“Christ, Henry!” I yell. “It’s a deer!”

Henry emerges from his patch of thick alders just as I notice a quarter-sized hole on the doe’s spine. It’s a fresh wound, oozing blood, not a lot, and she thrashes around at our feet using only her front legs. I can see her backbone in the hole.

It’s archery season here, and I know the landowners have a couple of treestands hanging not far from where we are in the cover.

“We’ve got your deer!” I yell, thinking the archer would be within earshot if they were still in the woods.

Once it becomes clear there’s nobody but Henry, Koda and me in the woods with this deer we have to devise a plan. I run back to the truck to get my cell phone and a knife. I call  the landowner’s son – who’s still in high school – and ask him if he might have shot at a doe from his stand in the last 24 hours.  No, he hadn’t. Maybe his brother did? No, he hadn’t, either. A couple of phone calls later and it’s clear that whoever shot this doe is neither the landowner or still around. The game warden is called, and he’ll come around to tag it for us so we can get her out of the woods without violating any big game laws.

With little fanfare, I lay on the doe’s front legs, holding them tightly so she can’t swipe us. She doesn’t protest much, her bulging eyes the only real sign of panic. Henry takes the knife, tenderly caresses the doe on her neck just once, and plunges it into her jugular. She doesn’t die quickly, the blood gurgling in her throat as she bleats.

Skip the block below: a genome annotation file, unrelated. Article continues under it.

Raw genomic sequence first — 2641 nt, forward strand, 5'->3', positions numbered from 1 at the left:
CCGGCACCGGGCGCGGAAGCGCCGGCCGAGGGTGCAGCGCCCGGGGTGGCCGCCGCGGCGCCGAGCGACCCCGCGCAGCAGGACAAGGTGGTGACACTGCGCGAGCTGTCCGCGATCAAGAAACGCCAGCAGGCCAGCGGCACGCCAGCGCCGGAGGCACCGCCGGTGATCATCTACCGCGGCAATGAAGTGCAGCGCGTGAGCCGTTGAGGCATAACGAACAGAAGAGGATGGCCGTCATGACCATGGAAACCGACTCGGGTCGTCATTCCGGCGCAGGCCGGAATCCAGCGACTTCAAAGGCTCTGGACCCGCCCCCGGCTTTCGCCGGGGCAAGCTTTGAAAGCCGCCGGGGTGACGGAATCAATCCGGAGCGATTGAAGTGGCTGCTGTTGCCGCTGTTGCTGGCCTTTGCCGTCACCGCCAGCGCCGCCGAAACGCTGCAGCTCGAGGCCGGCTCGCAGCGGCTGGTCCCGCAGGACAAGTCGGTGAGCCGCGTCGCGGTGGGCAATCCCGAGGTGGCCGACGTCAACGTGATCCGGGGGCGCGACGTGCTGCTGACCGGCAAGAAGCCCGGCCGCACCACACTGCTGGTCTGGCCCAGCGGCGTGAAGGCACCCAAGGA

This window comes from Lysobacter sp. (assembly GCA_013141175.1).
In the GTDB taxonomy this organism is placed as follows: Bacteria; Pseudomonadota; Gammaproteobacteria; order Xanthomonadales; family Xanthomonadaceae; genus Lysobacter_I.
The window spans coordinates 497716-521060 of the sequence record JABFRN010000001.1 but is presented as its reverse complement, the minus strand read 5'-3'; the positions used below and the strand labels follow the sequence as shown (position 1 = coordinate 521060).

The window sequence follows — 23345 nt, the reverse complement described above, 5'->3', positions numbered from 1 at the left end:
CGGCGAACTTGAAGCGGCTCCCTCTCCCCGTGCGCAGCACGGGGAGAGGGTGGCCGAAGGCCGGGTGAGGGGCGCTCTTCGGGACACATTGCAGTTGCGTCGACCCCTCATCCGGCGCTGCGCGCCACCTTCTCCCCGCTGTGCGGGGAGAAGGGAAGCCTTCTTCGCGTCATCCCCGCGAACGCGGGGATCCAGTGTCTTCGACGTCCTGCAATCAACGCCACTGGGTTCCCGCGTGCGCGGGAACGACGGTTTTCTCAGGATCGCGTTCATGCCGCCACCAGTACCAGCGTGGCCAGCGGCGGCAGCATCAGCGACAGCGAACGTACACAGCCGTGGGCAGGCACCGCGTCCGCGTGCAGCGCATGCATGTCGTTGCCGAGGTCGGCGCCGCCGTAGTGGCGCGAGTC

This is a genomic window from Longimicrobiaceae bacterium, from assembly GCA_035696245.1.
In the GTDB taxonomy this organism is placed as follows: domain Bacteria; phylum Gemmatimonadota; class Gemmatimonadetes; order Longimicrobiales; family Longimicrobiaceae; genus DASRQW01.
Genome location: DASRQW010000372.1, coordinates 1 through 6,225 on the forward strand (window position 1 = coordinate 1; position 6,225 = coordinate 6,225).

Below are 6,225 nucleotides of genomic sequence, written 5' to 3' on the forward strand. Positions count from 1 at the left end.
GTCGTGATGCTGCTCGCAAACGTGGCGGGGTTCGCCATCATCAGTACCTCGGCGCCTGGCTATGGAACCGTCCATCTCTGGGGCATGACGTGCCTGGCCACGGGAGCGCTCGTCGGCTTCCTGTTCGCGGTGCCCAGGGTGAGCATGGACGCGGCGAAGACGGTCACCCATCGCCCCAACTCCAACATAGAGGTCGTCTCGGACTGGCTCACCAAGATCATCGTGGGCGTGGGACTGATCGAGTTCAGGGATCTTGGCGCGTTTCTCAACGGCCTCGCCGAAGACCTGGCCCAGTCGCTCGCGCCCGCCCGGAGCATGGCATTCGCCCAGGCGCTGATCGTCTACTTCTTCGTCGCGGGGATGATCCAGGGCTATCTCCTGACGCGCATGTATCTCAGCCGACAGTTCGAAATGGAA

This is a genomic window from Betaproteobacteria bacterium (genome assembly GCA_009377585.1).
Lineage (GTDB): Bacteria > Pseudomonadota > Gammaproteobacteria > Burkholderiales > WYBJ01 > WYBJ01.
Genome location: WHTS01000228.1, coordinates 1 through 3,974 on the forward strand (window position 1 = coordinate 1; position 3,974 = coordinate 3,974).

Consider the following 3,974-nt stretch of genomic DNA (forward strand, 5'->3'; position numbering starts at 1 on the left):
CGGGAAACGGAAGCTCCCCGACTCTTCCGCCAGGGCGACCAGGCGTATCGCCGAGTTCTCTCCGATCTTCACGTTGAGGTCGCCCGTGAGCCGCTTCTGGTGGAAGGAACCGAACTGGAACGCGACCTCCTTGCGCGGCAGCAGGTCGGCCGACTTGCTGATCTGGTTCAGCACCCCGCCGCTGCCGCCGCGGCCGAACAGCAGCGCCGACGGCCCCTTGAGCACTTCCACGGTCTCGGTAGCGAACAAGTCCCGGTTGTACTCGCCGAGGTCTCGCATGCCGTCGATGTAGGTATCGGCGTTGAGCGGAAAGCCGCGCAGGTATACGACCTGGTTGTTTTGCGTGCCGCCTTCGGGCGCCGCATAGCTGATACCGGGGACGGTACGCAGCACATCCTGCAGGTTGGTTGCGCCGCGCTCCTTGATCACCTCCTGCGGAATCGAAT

“They are tough bastards,” says Henry, as she flops and flutters. I notice he has blood stains on the knees of his pants. Finally, after a period of time longer than you’d think, the life drains out and her heaving chests stops moving.

The warden comes with the high schooler and his brother. We meet them on the edge of the woods and we drag her out. She’s legally tagged. They clean her and bring her to a butcher shop.

Henry and I finish our hunt – we found the deer in what’s really the sweet spot in the cover – and I manage to knock down one more woodcock.

The woodcock, too, is still alive when Koda finds it.

I just rap its head against a small tree. The bird does not bleed. It immediately goes limp.

– Matt Crawford

Getting to the Point

Sometimes, I forget what I’m doing. Seeing him locked up like some ancient, graven image, with a level of simmering, white hot focus beyond anything I’ll never truly know, yeah, I’ll admit that I can easily forget everything else, including why we’re supposedly here. That there is an unseen third party somewhere close by. That this is merely the prelude to an explosion that can go any one of several different ways. I want the moment to continue; this traingulated tension to be savored indefinitely, but all such swings of the pendulum eventually seek equilibrium, and the longer the build up the more abrupt and chaotic the release tends to be.

But sometimes, all of this just goes out the window, and I look at him, truly dumbfounded by the capabilities of this  high-performance animal, and the ways he must experience the world so differently from my own, though we stride through it together. I’m so distracted with admiring the beauty of this point that the bird gets up and I’m not ready and I feel like a head in clouds idiot. And the briefest of glances from over his shoulder makes me feel even more so. But he immediately forgives and forgets and throws every bit of himself into getting out there and doing it again, and it is this, not the missing of the shot, that lets me know I’m the lesser of two creatures here.

The frequency of this doesn’t decrease with experience. In fact, quite the opposite.

– Smithhammer